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Reviews » Blu-ray Reviews » Don't Give Up the Ship (Blu-ray)
Don't Give Up the Ship (Blu-ray)
Kino // Unrated // April 25, 2017 // Region A
List Price: $19.95 [Buy now and save at Amazon]
Review by Stuart Galbraith IV | posted May 5, 2017 | E-mail the Author
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There's not much to be said of Don't Give Up the Ship (1958), a misbegotten Jerry Lewis comedy. It operates from an unpromising idea, takes forever to get started, and never builds to anything interesting. Indeed, the only component that makes it worth watching at all is Lewis himself, who without the autopilot mugging he'd often exhibit in later mediocre films, tries hard, obviously carefully considering how to play each scene, and all by himself brings to the film its handful of laughs.

But the movie is a strange step backward for the comedian, whose popularity was peaking around this time. After splitting with partner Dean Martin in 1956, Lewis began his solo phase with The Delicate Delinquent (1957), with Darren McGavin stepping into the role originally intended for Dean. The Sad Sack (1957) was a routine army comedy filmed in standard black-and-white widescreen, but Lewis's next films, Rock-A-Bye Baby and The Geisha Boy (both 1958) were handsomely produced color productions in VistaVision. The great Frank Tashlin, something of a mentor to Lewis, co-wrote and directed those, the former also (very) loosely based on Preston Sturges's The Miracle of Morgan's Creek.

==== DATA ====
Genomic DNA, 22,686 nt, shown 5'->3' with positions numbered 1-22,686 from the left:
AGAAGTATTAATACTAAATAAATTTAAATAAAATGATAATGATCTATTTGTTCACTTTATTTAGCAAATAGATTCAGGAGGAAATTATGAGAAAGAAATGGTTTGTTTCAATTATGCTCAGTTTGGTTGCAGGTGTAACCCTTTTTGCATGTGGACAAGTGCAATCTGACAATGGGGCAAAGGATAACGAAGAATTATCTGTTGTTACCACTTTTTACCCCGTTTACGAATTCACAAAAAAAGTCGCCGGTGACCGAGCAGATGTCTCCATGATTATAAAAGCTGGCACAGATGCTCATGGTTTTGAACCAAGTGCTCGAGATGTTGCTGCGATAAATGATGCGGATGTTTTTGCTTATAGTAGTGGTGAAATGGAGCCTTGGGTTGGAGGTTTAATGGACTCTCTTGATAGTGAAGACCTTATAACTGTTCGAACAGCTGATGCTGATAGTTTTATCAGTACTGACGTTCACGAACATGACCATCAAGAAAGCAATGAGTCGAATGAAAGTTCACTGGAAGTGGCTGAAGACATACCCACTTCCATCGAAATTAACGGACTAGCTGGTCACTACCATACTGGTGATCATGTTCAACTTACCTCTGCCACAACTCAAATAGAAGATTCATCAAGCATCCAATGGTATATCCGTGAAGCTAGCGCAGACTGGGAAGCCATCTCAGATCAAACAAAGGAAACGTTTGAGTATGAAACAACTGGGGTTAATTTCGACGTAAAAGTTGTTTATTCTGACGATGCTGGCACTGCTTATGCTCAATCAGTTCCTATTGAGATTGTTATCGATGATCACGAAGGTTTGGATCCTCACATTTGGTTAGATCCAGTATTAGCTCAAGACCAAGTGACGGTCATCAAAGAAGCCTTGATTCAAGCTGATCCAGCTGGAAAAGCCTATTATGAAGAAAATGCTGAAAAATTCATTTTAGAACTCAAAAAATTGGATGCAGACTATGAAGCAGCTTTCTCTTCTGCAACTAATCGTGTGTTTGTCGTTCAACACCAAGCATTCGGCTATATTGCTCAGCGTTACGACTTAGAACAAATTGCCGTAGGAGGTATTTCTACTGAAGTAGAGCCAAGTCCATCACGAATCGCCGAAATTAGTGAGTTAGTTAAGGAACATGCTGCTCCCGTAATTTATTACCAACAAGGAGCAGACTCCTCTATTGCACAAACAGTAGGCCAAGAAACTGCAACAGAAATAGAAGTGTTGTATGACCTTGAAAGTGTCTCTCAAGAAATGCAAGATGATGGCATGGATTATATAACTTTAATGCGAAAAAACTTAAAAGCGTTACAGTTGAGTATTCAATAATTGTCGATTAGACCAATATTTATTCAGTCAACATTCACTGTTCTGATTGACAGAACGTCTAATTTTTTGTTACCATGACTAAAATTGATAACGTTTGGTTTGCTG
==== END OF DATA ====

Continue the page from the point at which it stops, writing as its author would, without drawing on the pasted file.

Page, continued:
Few remember that at this point in his career, Jerry Lewis had conquered the entertainment world as very few have before or since. He was among the highest paid and most popular stars in the movies, on television, and in live engagements. He had several hit records and even his own comic book series. The same year he made Don't Give Up the Ship, Lewis signed an unprecedented $10 million, seven-year contract with Paramount Pictures that guaranteed him 60% of the profits and the freedom to develop his own movies.

So why is Don't Give Up the Ship so bad? Simple - he owed producer Hal B. Wallis two final movies under an older, preexisting contract. (The other was Visit to a Small Planet, made the following year.) Wallis didn't care if Don't Give Up the Ship was any good; he wanted it made as cheaply and quickly as possible to reap the biggest possible rewards. And in one sense he was right: It couldn't have cost more than $750,000 to make, yet earned $3.5 million in rentals in the U.S. and Canada alone.

Some years after World War II, a $4 billion appropriation bill for the U.S. Navy is at stake when Congressman Mandeville (Gale Gordon, uncharacteristically subdued) threatens to cut funding over a mislaid destroyer escort, the USS Kornblatt. Missing since V-J Day, the vessel was last assigned to Lt. John Paul Steckler VIII (Jerry Lewis), who on his wedding day is ordered to locate and return the Kornblatt or face criminal charges.